Logo of Phnom Penh Post newspaper Phnom Penh Post - Former Minister jumps over to new Rainsy party

Former Minister jumps over to new Rainsy party

Former Minister jumps over to new Rainsy party

F or Kong Koam, the transformation is stark. A Foreign Minister of communist Cambodia

in the 1980s - which fought the resistence, whether it be Funcinpec or the Khmer

Rouge - he has emerged as the highest-ranking former CPP member to join Sam Rainsy.

From a man who served a decade with Vietnamese-installed communist rule, he has become

one who speaks of the need for greater multi-party democracy, nationalism and peace

with the Khmer Rouge.

As he puts it, it was a natural progression. He maintains he was only ever a reluctant

servant to his former masters, always looking for an alternative political force.

He is, today, strongly anti-Vietnamese. He puts that down to what he considers unfair

treatment of him, and Cambodia, by Vietnam in the past. As he says, he would rather

be accused of being close to the Khmer Rouge than to Vietnam.

Koam, 54, was named a vice-president of the Khmer Nation Party (KNP) at its Nov 9

launch, one of the only two former CPP member among the Rainsy party's top leadership.

"To uphold democracy, I decided to join the Khmer Nation Party," he said

last week.

Unlike others such as Pen Sovann, Kong Koam's rise and fall from the Cambodian People's

Party was far less spectatular or high-profile.

A former secondary school teacher in Kompong Cham, Koam joined the diplomatic service

of the People's Republic of Kampuchea (PRK) after the Vietnamese's ousting of the

Khmer Rouge regime in 1979.

He says he saw "no other way" to survive but to work for the regime and,

once he did so, no way to leave without endangering himself and his family.

In those days, there was a revolutionary song. "It's meaning," he recalls,

"was that if you left the PRK to join other resistence groups like Son Sann's,

you were joining Pol Pot as well." Those who joined Pol Pot were "cracked

down on" by the government.

While Koam maintains that he worked "with my body but not my heart or mind",

he was firmly entrenched with those in power and quickly rose through the ranks.

From being a department chief in the Ministry of Foreign Affairs, he became Ambassador

to Vietnam - a country he now expresses near hatred for - in 1981. He was later made

vice Foreign Minister and after becoming a member of the CPP's Central Committee

in 1985, Foreign Minister a year later.

At that time, he says, there were virtually two governments - one was led by Vietnamese

advisers, another by Cambodian revolutionaries. The Vietnamse ambassador in Phnom

Penh had much the same power as a Cambodian minister, and decisions were not to be

made without consultation.

Koam says he resisted going to see the Vietnamese ambassador at the embassy because

of "national sovereignty and honor."

He maintains his fall from grace began in 1987 when Prime Minister Hun Sen went to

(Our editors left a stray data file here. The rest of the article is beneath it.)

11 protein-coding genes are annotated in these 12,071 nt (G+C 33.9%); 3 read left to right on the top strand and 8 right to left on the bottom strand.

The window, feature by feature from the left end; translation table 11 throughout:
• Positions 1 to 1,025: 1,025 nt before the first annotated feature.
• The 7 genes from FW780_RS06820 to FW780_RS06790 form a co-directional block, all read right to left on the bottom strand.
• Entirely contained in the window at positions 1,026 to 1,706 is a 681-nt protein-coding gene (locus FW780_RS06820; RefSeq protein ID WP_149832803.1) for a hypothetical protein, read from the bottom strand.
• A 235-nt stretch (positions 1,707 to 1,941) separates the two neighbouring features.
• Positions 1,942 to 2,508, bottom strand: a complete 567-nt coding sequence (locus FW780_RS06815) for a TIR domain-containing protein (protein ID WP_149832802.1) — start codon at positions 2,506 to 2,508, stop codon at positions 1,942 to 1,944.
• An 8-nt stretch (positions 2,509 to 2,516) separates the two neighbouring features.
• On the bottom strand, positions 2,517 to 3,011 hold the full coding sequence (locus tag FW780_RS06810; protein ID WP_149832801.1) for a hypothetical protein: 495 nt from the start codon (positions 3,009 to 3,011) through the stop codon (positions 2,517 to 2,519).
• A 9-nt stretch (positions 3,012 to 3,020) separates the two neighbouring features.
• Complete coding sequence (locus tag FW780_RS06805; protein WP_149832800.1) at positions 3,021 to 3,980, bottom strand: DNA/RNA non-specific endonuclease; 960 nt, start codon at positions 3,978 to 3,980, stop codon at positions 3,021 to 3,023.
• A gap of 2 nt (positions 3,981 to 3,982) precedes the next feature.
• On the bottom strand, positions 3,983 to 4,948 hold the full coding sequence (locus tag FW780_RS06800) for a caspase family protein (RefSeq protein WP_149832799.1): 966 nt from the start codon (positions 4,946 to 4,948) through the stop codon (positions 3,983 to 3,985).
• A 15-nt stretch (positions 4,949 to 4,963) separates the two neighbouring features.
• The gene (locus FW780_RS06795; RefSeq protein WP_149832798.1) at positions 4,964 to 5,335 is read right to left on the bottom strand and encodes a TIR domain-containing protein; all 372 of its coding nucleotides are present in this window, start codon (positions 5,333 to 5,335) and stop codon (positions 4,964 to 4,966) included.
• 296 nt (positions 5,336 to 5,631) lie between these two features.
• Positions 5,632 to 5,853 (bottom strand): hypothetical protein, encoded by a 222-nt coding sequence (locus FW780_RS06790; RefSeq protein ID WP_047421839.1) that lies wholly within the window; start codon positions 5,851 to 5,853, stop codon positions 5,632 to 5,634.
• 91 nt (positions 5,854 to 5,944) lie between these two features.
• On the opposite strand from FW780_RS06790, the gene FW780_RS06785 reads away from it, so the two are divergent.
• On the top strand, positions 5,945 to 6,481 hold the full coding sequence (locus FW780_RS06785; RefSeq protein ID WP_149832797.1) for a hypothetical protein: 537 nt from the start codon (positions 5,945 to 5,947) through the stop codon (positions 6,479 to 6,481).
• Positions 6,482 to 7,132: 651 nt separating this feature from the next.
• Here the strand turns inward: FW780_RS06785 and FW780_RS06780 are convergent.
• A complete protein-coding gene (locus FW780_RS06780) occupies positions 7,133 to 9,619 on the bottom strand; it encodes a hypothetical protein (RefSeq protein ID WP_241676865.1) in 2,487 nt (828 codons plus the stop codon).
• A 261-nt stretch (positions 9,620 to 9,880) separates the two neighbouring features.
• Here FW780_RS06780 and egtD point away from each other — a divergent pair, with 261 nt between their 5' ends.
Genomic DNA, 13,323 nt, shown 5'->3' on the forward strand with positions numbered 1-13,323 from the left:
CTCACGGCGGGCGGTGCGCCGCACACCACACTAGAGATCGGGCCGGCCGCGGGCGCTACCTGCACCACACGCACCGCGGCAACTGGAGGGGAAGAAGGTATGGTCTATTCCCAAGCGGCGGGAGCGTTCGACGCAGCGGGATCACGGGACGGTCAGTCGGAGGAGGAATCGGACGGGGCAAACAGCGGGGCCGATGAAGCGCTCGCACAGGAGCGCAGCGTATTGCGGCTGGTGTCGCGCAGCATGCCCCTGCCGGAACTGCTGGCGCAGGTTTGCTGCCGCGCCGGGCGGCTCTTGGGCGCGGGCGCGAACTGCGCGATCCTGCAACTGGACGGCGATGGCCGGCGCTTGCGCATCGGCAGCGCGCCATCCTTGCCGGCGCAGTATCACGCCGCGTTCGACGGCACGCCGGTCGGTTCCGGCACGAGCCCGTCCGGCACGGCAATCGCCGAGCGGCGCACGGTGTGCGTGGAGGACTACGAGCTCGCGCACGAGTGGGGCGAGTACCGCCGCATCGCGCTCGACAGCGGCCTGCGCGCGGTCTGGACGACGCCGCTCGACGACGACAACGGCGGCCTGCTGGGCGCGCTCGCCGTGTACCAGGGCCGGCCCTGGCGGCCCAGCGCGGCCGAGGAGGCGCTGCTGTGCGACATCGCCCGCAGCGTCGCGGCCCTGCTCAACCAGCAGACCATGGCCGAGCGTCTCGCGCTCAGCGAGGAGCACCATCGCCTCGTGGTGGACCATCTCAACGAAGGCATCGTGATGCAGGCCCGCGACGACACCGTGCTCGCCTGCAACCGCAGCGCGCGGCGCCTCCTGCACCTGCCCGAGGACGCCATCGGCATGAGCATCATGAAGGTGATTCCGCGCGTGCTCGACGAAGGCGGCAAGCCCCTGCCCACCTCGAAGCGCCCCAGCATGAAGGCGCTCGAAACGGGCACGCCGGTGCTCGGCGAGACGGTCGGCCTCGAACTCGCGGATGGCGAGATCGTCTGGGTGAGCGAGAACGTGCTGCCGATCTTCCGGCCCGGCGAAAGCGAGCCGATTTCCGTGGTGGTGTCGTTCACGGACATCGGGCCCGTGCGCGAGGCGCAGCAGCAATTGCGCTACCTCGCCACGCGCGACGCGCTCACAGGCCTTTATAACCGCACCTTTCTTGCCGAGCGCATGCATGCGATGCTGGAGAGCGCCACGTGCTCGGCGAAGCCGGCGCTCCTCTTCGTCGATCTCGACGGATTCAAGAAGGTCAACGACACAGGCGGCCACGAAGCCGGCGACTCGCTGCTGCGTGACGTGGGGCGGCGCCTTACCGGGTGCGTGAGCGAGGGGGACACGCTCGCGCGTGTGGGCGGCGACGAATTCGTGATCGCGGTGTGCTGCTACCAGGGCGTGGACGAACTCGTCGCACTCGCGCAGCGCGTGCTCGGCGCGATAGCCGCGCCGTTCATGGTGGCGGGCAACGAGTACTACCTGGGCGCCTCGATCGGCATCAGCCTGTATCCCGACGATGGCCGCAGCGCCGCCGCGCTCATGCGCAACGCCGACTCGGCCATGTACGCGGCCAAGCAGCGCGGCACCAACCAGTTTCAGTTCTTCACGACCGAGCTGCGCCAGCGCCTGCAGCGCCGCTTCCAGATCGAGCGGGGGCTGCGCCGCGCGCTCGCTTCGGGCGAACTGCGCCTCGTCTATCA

see then Prince Norodom Sihanouk in Paris to discuss a possible Cambodian peace settlement.

Koam held a press conference in Phnom Penh, at which he says his Vietnamese advisers

told him to read out the names of senior Khmer Rouge leaders to be excluded from

any settlement. He refused, he says, because without the Khmer Rouge in the settlement,

there would be no lasting peace.

A few months later, on an African trip via Moscow, he met with Soviet Foreign Minister

Andrei Gromyko without Vietnamese approval.

Koam maintains that the Vietnames engineered his removal as Foreign Minister in late

1987, successively side-lining him into several other "nominal" ministerial

jobs.

While at least one source close to Koam suggests he puts a more favorable light on

his political past than was the reality, Koam maintains he was a CPP dissident for

many years.

He said from 1989 he spoke out against the State of Cambodia's continuing of the

war against the Khmer Rouge, and in 1992 resigned from the ruling CPP. He maintained

an official position until UNTAC.

He turned down a request to join Funcinpec - from close friend Ung Phan, who had

been jailed in the late 1980s for trying to start a political party - because I was

not certain about anything at that time."

"Now, I clearly see that the winning parties are embarked on a trend to absolutely

monopolize leadership and decision making. So, I think that in order to uphold real

democracy and multi-party system I must join Sam Rainsy."

Reminded about the song about people who left the PRK - and Hun Sen's recent comments

labeling government critics as allies of Pol Pot - Koam says that "Funcinpec

and Prince Ranariddh were also described [by Hun Sen] as KR during the election."

"It is better for me to be called an intimate of the Khmer Rouge than of yuon

[Vietnamese]."

A firm believer that it is "better to let the enemy live than let Khmer die,"

he supports a political settlement with the Khmer Rouge.

Recognizing that he is getting into tricky waters by joining Rainsy, he says he has

written to both PMs urging them not to consider the new party an attempt to overthrow

them.

"We can still debate, argue but in a way in which we can look each other in

the face, but not confront each other," he said.

And his view on the CPP today? Koam is reluctant to comment, but remarks: "There

seems to be two groups - one says that the other is willing to lower the image of

CPP and commit improprieties like corruption and violence."

Can they be reconciled or not? "I have not thought about it, nor would I speculate

about that," he says.

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